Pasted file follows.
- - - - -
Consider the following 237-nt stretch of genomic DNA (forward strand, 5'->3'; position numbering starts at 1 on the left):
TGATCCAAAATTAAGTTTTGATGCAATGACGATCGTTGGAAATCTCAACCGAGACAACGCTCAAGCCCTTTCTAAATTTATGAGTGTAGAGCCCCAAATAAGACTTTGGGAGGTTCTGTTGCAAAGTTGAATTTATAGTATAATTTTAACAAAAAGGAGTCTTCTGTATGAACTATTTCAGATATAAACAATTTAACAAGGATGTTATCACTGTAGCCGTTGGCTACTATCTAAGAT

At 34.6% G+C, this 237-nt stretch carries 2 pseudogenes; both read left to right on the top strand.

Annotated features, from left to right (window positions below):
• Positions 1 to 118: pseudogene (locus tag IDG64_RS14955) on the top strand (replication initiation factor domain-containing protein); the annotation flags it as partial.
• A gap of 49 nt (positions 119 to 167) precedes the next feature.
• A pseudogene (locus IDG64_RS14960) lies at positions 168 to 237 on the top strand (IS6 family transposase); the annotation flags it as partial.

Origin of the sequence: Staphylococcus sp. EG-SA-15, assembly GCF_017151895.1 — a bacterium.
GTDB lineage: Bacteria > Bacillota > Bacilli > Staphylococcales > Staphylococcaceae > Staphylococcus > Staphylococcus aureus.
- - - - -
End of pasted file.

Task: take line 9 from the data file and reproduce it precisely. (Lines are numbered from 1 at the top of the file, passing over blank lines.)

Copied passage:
GTDB lineage: Bacteria > Bacillota > Bacilli > Staphylococcales > Staphylococcaceae > Staphylococcus > Staphylococcus aureus.